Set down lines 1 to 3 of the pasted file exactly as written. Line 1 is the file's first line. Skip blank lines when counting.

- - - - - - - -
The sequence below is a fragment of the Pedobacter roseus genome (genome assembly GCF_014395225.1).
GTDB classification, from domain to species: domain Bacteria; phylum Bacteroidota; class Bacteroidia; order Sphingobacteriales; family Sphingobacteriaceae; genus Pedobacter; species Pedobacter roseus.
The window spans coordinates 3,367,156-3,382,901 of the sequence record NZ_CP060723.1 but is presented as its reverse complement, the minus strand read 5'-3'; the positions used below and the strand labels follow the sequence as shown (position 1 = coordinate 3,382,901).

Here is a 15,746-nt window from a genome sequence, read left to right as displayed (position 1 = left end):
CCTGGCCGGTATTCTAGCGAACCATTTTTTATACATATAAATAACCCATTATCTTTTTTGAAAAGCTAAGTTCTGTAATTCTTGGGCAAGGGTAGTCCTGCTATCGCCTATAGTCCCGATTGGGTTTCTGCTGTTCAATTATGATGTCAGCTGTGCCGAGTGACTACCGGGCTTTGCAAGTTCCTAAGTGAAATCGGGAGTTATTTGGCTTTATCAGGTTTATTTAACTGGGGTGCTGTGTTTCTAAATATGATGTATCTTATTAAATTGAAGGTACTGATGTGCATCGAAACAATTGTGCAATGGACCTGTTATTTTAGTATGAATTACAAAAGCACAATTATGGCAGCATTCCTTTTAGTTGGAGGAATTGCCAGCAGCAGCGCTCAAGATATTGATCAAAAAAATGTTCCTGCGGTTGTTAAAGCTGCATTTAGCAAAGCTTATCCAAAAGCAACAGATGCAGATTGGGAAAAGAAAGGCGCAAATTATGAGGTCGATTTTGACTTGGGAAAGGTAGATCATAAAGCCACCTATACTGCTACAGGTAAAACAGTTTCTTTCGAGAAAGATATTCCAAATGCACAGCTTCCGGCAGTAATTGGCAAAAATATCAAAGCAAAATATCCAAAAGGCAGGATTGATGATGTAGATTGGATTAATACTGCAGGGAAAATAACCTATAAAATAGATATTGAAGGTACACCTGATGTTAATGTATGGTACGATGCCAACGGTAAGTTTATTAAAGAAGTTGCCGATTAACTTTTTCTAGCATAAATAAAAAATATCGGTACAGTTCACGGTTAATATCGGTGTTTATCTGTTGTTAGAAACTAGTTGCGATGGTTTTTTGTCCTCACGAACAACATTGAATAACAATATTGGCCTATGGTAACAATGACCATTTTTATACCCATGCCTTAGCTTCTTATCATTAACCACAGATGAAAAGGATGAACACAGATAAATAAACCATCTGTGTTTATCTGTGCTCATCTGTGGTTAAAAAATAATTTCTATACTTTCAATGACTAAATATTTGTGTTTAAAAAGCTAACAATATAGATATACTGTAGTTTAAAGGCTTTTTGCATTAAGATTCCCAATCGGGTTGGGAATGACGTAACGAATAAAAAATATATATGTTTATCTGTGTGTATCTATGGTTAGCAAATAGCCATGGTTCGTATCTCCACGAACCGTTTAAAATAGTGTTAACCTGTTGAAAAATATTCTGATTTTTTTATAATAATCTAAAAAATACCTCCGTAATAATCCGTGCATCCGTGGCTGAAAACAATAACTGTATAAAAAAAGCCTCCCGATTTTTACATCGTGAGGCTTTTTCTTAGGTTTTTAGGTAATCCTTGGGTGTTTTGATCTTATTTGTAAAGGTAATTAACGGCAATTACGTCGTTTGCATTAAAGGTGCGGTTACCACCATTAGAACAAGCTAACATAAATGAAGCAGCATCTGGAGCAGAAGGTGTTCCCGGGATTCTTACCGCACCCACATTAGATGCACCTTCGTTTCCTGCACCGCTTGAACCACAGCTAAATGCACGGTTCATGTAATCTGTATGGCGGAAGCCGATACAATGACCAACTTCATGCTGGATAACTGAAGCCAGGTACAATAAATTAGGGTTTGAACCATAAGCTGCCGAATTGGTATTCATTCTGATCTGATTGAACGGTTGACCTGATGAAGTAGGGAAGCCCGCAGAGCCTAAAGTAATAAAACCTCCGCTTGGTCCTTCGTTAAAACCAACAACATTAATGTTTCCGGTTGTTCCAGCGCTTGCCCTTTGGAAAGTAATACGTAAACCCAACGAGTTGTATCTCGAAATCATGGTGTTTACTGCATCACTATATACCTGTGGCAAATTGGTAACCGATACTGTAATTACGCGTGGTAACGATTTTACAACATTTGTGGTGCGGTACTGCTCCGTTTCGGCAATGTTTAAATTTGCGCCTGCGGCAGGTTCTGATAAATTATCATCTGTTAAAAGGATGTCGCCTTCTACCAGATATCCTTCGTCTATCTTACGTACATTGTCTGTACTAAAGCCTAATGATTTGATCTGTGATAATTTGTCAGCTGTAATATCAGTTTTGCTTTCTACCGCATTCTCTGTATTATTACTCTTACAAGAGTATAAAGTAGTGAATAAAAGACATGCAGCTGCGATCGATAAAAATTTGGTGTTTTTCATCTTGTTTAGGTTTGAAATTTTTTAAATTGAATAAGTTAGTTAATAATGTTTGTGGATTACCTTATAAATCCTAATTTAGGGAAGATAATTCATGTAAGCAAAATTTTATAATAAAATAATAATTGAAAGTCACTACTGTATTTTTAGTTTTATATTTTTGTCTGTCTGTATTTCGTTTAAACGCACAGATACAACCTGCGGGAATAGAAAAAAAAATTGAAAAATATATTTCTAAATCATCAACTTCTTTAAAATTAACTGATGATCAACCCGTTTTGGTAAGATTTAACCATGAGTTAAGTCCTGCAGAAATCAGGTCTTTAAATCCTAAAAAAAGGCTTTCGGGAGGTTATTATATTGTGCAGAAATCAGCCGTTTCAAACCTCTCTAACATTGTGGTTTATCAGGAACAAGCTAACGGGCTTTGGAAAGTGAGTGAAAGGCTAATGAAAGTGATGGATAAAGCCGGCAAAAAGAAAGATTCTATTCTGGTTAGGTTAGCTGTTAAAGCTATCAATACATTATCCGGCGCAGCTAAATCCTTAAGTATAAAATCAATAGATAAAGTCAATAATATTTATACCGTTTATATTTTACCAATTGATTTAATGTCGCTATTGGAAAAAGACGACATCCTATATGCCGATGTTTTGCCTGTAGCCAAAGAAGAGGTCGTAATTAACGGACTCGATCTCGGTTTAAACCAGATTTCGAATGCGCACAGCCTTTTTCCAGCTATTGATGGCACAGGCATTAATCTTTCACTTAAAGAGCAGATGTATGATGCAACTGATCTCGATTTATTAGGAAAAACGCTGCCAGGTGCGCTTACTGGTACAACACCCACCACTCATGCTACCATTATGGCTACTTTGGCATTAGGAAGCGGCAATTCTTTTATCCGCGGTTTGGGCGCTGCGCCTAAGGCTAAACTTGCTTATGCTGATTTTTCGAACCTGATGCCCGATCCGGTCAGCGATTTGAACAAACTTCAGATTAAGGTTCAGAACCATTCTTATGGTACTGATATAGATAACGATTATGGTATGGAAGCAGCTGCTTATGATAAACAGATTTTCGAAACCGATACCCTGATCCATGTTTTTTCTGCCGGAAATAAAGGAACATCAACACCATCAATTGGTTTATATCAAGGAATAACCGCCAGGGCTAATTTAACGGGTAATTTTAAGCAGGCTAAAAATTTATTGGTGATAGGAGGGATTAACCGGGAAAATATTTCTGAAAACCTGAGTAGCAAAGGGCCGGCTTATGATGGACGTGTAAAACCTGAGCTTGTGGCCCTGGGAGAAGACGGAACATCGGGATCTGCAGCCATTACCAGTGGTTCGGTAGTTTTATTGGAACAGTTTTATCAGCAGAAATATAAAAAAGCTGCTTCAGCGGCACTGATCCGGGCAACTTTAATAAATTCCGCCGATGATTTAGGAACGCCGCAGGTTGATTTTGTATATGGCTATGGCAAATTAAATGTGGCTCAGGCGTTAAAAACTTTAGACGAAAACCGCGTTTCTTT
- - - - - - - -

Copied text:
The sequence below is a fragment of the Pedobacter roseus genome (genome assembly GCF_014395225.1).
GTDB classification, from domain to species: domain Bacteria; phylum Bacteroidota; class Bacteroidia; order Sphingobacteriales; family Sphingobacteriaceae; genus Pedobacter; species Pedobacter roseus.
The window spans coordinates 3,367,156-3,382,901 of the sequence record NZ_CP060723.1 but is presented as its reverse complement, the minus strand read 5'-3'; the positions used below and the strand labels follow the sequence as shown (position 1 = coordinate 3,382,901).